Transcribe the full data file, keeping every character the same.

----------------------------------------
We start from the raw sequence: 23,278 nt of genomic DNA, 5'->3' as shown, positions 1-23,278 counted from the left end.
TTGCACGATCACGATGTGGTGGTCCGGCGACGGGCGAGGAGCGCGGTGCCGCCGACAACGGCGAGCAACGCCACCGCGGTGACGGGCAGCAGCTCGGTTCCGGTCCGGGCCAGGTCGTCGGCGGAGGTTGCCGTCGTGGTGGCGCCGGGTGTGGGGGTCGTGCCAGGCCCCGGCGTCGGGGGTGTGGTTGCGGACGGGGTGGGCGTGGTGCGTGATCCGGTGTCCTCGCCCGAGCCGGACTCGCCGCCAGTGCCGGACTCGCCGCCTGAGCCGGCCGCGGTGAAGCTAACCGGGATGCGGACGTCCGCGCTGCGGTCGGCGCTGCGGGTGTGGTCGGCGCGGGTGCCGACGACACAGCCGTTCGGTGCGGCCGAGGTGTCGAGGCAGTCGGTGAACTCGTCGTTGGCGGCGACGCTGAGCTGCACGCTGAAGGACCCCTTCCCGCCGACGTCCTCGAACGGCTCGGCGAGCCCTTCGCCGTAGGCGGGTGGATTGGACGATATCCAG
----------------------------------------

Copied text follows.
We start from the raw sequence: 23,278 nt of genomic DNA, 5'->3' as shown, positions 1-23,278 counted from the left end.
TTGCACGATCACGATGTGGTGGTCCGGCGACGGGCGAGGAGCGCGGTGCCGCCGACAACGGCGAGCAACGCCACCGCGGTGACGGGCAGCAGCTCGGTTCCGGTCCGGGCCAGGTCGTCGGCGGAGGTTGCCGTCGTGGTGGCGCCGGGTGTGGGGGTCGTGCCAGGCCCCGGCGTCGGGGGTGTGGTTGCGGACGGGGTGGGCGTGGTGCGTGATCCGGTGTCCTCGCCCGAGCCGGACTCGCCGCCAGTGCCGGACTCGCCGCCTGAGCCGGCCGCGGTGAAGCTAACCGGGATGCGGACGTCCGCGCTGCGGTCGGCGCTGCGGGTGTGGTCGGCGCGGGTGCCGACGACACAGCCGTTCGGTGCGGCCGAGGTGTCGAGGCAGTCGGTGAACTCGTCGTTGGCGGCGACGCTGAGCTGCACGCTGAAGGACCCCTTCCCGCCGACGTCCTCGAACGGCTCGGCGAGCCCTTCGCCGTAGGCGGGTGGATTGGACGATATCCAG